How Electricity Becomes A Luxury

001Former Environmental Minister Jurgen Tritten of the Green Party once claimed that switching Germany to renewable energy wasn’t going to cost citizens more than one scoop of ice cream.  Today, his successor Altmaier readily admits that consumers are paying enough to “eat everything on the ice cream menu.”

German consumers already pay the highest electricity rates in Europe.  But since the government has failed to get the cost of its new green energy policy under control, electricity is fast becoming a luxury good.

This year alone, German consumers will be forced to pay $26 billion for electricity generated from solar, wind and biogas plants – electricity with a market price of just over $3 billion euros.  But even the $26 billion figure is disputable when you include all the unintended costs and collateral damage associated with going green.   Wind turbines and solar panels at times generate huge amounts of electricity and sometimes – none at all.  Depending on the weather and the time of day, the country can face absurd states of energy surplus or deficit.

When too much power comes into the grid, turbines have to be shut down but consumers are still paying for the “phantom electricity” the turbines are “theoretically” generating.  Then there are those times when  Germany has to pay fees just to dump already subsidized green energy creating what experts call “negative electricity prices.”

When the wind quits blowing, in particular during the winter months, electricity becomes scarce.  Then Germany has to fire up all those heavy oil and coat plants to close the gap which is why in 2012, Germany’s energy production actually released more carbon dioxide into the atmosphere than it did in 2011.

When businesses are asked to shut down production to protect the power grid, consumers must pay to compensate the business for lost profits.   Now the government says the surcharge to finance new grids will increase electricity rates anywhere from 0.2 to 0.4 cents per kilowatt-hour next year on top of all the other taxes, subsidy fees, and surcharges consumers already pay.

Saving energy is good but only if you can afford it.  Lower income residents in Germany are already having to choose between spending money on expensive energy-saving bulbs and appliances to cut their electric bill or serving their families hot meals.  In the near future, an average three person household can expect to spend 90 euros a month, double the 2000 price.

Today more than 300,000 households a year are seeing their power shut off because of unpaid bills. German lawmakers pushing this green boondoggle have largely ignored the damage their policies are inflicting on consumers.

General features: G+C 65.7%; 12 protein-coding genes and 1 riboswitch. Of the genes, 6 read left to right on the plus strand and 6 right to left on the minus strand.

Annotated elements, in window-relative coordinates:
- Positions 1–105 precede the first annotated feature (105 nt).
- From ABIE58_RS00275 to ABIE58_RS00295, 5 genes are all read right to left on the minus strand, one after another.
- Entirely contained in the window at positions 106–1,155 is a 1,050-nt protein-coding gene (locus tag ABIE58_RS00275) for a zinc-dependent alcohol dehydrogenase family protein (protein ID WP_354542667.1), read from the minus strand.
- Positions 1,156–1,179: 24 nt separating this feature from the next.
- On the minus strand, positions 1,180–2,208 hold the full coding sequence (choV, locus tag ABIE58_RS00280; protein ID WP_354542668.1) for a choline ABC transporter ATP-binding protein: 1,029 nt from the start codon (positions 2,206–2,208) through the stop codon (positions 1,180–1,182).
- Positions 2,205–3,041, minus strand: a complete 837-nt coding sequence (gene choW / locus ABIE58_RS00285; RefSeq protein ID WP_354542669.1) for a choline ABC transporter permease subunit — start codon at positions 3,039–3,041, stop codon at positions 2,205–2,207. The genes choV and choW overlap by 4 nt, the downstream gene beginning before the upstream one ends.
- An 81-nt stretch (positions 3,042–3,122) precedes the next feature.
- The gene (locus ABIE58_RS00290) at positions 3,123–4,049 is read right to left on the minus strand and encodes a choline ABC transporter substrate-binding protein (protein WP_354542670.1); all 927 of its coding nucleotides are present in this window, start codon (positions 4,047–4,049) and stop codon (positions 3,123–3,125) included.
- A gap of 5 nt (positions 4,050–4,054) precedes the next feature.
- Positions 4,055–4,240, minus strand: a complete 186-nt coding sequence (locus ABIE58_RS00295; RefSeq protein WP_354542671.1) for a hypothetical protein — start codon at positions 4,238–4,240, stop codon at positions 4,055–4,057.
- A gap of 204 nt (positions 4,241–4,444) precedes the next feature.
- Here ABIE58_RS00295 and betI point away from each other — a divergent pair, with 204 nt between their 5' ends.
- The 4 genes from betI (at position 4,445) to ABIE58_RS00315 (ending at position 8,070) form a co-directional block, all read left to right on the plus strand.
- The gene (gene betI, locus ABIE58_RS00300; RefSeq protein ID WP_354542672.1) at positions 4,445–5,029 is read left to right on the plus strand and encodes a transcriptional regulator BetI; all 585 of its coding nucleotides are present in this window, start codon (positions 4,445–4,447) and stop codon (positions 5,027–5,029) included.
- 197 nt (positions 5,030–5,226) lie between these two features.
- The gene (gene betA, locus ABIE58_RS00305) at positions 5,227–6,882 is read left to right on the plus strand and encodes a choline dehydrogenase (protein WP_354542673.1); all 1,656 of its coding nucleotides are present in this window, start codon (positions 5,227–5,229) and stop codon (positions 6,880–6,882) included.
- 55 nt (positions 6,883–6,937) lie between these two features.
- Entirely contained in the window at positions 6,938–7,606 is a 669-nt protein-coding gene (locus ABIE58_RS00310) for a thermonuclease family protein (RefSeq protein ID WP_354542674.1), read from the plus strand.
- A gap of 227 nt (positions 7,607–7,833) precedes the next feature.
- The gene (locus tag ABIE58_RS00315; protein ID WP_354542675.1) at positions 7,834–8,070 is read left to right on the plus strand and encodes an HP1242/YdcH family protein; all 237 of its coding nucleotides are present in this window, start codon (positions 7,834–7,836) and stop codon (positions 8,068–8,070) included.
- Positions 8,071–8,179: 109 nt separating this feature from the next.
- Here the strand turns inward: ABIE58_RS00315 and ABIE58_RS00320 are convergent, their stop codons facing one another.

Renewable energy subsides redistribute money from the poor to the more affluent, like when someone living in a small rental apartment subsidizes a homeowner’s roof mounted solar panels through their electric bill.  About 2,300 businesses have managed to largely exempt themselves from the green surcharge by claiming, often with little justification, that they face tough international competition while companies with less lobbying power are required to pay the surcharge.

More and more wind turbines are turning in Germany and solar panels are basking in the sun, yet the amount of pollutants and greenhouse gases increased.  A study released last week by the Federal Network Agency showed that energy generated with coal will remain virtually stable, at 148 terawatt-hours, until 2022, reaching the conclusion that coal’s competitive position will be “hardly diminished by an increasing share of renewable energy in the mix.”

You can read “Germany’s Energy Poverty” published at Spiegel On-line, in full at this link.

Don’t think this could ever become a reality in America?  Think again. 

I would image that the Brits thought the same thing when they fell under the spell of the greens.  But, according to a BBC survey, one in four people in the UK were left shivering in their homes last winter because of high electric rates.  Government official figures show that the “fuel poverty gap” has jumped by more than 12% in the last two years.

The Labor Party in Australia is suffering a potential dramatic loss because the prime minister  lied to voters and formed a coalition government with the backing of the greens to stay in power.  Of course the greens insisted she place a carbon tax on those nasty fossil fuel polluters. The government estimated the tax would only cost the average person less than $10 a week.  In New South Wales, household electricity plans have risen more than 110% between July 2007 to June 2013, although only 9% of that amount is attributable to the carbon tax.  The rest is for power transmission and distribution of all that clean green energy.

“The world is made up, for the most part of fools and knaves, both irreconcilable foes to the truth.”  George Villiers


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